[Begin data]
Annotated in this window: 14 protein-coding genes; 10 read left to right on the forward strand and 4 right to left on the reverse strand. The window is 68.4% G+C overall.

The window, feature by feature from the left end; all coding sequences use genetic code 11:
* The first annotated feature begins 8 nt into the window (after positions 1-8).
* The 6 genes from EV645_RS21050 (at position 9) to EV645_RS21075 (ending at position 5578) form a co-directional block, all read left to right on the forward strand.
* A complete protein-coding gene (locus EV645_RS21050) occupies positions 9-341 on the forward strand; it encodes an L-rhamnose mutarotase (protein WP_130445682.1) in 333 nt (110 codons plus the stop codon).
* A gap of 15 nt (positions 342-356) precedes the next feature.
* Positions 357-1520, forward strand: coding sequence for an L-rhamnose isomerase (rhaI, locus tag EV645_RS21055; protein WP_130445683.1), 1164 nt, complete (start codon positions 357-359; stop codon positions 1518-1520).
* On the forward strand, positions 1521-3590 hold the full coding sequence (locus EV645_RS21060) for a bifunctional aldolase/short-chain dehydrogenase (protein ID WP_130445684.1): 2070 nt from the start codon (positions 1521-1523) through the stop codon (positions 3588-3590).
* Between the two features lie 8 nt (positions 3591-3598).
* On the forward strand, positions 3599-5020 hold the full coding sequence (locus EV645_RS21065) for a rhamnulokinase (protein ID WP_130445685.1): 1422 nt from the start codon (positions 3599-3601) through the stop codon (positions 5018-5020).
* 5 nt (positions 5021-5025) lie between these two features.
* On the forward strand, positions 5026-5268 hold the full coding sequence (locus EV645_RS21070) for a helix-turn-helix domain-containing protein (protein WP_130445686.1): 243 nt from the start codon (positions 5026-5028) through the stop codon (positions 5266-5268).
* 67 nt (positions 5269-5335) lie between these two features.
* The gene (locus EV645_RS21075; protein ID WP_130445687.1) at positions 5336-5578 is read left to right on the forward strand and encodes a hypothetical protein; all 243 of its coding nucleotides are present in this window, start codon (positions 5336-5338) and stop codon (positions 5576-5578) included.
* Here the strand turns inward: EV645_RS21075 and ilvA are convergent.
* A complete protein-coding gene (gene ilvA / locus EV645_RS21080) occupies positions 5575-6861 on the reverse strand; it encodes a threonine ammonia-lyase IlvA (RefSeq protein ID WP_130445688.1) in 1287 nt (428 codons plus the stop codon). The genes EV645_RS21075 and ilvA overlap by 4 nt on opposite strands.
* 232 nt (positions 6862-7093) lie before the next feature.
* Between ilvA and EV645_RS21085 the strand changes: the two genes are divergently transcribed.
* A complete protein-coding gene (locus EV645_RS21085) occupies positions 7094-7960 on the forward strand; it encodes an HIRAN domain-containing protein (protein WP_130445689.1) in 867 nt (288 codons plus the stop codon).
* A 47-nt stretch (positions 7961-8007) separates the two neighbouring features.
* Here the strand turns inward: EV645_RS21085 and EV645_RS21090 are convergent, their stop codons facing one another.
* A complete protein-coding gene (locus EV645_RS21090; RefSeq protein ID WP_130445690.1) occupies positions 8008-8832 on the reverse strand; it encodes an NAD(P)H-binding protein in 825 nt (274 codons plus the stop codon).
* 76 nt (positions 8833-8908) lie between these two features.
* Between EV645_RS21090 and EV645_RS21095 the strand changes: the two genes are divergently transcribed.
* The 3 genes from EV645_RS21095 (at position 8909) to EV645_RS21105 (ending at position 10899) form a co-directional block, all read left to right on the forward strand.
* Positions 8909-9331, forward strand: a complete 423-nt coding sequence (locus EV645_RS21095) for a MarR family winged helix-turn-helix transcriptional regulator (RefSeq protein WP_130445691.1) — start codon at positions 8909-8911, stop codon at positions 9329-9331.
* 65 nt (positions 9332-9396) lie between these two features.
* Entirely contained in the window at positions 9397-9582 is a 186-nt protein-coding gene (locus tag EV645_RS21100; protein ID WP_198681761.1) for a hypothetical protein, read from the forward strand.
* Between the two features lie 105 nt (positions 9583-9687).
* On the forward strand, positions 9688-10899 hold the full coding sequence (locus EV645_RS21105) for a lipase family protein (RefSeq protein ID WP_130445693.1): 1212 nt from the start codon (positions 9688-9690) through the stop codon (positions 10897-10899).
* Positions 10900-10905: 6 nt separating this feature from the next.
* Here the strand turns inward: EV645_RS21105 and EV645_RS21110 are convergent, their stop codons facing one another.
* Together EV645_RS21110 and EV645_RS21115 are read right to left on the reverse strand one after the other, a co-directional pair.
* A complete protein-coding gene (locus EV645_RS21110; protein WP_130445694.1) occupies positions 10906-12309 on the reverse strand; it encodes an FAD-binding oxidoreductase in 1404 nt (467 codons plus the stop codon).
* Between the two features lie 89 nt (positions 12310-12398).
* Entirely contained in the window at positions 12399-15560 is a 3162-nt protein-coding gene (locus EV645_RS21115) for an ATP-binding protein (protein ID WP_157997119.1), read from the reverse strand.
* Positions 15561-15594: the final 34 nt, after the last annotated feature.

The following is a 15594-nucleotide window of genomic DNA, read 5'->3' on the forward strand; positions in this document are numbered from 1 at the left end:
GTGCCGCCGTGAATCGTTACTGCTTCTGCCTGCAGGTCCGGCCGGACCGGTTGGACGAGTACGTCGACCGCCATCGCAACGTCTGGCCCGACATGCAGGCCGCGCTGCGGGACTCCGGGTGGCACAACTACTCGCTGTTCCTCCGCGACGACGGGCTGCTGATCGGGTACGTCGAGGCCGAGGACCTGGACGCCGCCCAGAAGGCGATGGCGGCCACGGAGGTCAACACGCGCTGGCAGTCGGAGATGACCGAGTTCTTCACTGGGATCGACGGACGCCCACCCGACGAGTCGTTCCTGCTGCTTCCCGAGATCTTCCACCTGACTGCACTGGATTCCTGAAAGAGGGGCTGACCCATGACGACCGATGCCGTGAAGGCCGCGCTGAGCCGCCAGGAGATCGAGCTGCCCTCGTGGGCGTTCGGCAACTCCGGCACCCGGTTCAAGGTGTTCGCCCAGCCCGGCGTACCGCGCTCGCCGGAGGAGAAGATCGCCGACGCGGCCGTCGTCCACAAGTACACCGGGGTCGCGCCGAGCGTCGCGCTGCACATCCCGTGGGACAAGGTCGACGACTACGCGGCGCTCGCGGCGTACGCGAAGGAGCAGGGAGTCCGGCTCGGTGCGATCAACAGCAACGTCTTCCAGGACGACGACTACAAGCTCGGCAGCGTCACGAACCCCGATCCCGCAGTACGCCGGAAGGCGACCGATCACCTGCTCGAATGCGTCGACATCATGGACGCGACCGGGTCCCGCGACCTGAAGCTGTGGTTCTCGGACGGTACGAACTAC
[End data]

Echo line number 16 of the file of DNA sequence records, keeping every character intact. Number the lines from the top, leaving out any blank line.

* A complete protein-coding gene (gene ilvA / locus EV645_RS21080) occupies positions 5575-6861 on the reverse strand; it encodes a threonine ammonia-lyase IlvA (RefSeq protein ID WP_130445688.1) in 1287 nt (428 codons plus the stop codon). The genes EV645_RS21075 and ilvA overlap by 4 nt on opposite strands.